Taipei residents have been heading south for years to experience the cozy "old Sichuan" ambience and salty Dongbei (northeastern China) flavor of Tripod King's (鼎王麻辣鍋) four branches in Taichung. Seventeen years after the first Tripod opened, Taipei finally got a branch of its own in October. Was it worth the wait?
Well, the wait isn't over yet. Tripod prefers walk-in reservations, meaning the same people that didn't mind waiting an hour or more to get seats after driving all the way to Taichung are now thrilled to sign their names on a list a mere two or three hours before getting into the Taipei branch.
But once inside - and when the staff says two hours its two hours prompt, there's no need to hover around the door like everyone else seems to - it's obvious Tripod is not your average hotpot shop.
PHOTO: BLAKE CARTER, TAIPEI TIMES
The waitstaff pads about in traditional silk robes and slippers, dark wood furniture glows under paper lamps and even the small iron teakettle and teacups on the table have been carefully arranged as if to say: "Look, this is what you're about to pay for."
A glance at the menu explains all the pomp: meat dishes are NT$280 to NT$290 each. Add dumplings (NT$180), handmade meatballs (NT$180 to NT$190), veggies and tofu and the price quickly jumps to around NT$600 per person.
Tripod's famous for its hotpot base: After eating, cult-like clientele tote out plastic bags of the stuff to finish at home. It comes in two flavors: spicy (麻辣鍋) and with pickled cabbage and pork (東北酸白菜鍋, or Dongbei pickled cabbage pot).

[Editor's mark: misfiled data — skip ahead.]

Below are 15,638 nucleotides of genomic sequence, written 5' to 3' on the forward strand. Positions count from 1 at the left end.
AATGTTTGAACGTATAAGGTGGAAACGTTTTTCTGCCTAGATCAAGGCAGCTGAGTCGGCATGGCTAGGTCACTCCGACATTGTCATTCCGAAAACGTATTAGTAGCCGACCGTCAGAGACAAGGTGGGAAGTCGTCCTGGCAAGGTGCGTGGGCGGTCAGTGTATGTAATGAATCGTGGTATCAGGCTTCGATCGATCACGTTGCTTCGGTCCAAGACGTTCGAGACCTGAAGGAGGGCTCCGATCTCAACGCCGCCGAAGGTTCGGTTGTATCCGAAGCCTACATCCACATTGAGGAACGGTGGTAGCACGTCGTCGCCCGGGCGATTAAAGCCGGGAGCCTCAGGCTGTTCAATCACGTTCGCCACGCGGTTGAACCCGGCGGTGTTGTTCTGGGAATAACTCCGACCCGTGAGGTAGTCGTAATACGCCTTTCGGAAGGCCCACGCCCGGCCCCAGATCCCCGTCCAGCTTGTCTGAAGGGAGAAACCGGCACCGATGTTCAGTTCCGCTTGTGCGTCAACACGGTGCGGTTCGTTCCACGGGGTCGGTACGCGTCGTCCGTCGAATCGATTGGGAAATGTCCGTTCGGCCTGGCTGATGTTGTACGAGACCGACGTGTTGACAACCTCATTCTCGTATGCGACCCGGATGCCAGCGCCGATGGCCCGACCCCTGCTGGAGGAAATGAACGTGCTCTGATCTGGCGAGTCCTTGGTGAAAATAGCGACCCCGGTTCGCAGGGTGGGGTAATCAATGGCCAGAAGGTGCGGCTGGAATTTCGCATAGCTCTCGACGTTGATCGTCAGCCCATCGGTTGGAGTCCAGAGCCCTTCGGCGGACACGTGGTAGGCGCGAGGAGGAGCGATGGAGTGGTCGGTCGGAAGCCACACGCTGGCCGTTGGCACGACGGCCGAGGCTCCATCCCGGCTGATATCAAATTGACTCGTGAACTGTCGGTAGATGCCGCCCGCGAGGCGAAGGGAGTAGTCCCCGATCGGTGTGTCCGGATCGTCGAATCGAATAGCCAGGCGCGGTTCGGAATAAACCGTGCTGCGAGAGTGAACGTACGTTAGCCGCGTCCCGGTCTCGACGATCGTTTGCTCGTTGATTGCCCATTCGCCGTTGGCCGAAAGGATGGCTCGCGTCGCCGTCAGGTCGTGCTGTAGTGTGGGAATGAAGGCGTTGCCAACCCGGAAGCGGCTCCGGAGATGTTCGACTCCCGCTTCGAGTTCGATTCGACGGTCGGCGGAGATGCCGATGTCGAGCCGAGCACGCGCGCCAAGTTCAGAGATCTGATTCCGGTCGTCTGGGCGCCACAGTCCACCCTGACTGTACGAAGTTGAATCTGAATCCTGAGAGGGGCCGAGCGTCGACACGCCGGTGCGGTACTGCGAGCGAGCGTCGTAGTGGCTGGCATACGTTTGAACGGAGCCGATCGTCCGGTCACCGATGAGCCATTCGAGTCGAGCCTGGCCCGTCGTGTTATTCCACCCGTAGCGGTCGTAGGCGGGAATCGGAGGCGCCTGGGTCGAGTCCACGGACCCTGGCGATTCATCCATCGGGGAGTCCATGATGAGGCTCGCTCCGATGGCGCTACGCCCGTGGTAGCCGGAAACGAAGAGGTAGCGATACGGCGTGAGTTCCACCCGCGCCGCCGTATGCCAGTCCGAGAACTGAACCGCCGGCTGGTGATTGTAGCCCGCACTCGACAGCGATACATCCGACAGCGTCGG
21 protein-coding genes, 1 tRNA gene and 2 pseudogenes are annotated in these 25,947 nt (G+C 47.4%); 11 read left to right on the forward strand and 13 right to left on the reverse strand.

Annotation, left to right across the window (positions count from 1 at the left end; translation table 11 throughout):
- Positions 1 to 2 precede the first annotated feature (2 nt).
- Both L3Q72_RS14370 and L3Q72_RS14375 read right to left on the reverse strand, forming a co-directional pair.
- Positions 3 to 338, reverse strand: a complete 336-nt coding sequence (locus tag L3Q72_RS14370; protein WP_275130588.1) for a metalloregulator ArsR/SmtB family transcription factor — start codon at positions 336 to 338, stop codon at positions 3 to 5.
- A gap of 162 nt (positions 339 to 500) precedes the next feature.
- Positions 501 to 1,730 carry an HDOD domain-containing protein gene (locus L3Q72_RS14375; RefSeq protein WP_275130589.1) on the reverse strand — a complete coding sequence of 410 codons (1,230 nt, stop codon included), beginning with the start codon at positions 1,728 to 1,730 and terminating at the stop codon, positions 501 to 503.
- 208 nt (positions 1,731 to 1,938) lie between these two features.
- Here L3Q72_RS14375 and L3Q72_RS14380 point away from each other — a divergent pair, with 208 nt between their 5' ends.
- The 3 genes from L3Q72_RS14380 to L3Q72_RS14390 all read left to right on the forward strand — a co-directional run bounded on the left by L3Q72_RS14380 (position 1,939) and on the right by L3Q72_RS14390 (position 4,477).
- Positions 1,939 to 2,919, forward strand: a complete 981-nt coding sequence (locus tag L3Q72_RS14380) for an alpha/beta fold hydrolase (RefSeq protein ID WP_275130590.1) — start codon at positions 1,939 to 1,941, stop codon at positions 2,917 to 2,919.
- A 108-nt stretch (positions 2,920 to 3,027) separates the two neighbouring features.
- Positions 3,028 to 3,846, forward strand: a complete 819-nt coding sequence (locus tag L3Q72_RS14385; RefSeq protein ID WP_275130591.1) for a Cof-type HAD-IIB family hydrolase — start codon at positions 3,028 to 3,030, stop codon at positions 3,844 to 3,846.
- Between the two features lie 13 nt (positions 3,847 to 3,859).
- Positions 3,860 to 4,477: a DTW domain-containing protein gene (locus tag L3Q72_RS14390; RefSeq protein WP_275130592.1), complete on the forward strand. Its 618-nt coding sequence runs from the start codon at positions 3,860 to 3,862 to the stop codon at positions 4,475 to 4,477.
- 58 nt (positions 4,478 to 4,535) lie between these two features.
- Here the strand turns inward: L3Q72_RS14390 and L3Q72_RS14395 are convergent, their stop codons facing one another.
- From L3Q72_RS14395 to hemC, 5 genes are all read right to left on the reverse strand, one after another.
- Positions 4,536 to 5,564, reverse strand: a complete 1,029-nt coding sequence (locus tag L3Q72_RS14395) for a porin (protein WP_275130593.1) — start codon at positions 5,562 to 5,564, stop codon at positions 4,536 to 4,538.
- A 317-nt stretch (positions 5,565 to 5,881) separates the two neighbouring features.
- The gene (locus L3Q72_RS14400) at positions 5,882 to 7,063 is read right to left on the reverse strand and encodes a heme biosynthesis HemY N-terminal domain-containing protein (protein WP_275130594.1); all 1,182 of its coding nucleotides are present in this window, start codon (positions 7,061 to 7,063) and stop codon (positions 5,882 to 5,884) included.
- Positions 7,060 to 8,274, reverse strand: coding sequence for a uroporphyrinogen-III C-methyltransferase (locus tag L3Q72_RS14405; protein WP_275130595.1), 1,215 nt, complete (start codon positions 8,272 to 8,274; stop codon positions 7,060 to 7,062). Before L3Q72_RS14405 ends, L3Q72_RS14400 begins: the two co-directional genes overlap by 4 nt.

The menu says the spicy base contains 32 healthy ingredients, but it appears to be the usual stock cube and pepper oil melted in brine with some soggy chili bits muddled in the mix. The crunchy Sichuan peppercorns, star anise and dried "facing-heaven" chilies (朝天椒) that make a good hotpot and leave the mouth tingling are either missing or so finely ground they sneak past the taste buds.
The pickled cabbage base is even less spicy and thus seems more authentic - Dongbei food isn't known to pack a punch. This one might appeal to fans of summer kimchi.
It's hard to spite Tripod, though, as most other Taipei hotpot places with mala in the name don't seem to know what it means, either. Too much spice and they'd probably drive away most of their clientele.
And what Tripod lacks in Scoville heat units, it makes up for with its amicable ambience and exemplary service. The simplest "May I have more broth?" or "Where is the bathroom?" elicits a smile and a deep bow from the waitstaff.
You can't buy that for a dollar. Matter of fact, it'll cost about 1,200 of them if you bring a date.
Address: 89, Guangfu N Rd, Taipei City (台北市光復北路89號)
Telephone: (02) 2742-2116
Open: 11:00am to 2:30am
Average meal: NT$1,200 for two
Details: Chinese and English menu; credit cards accepted
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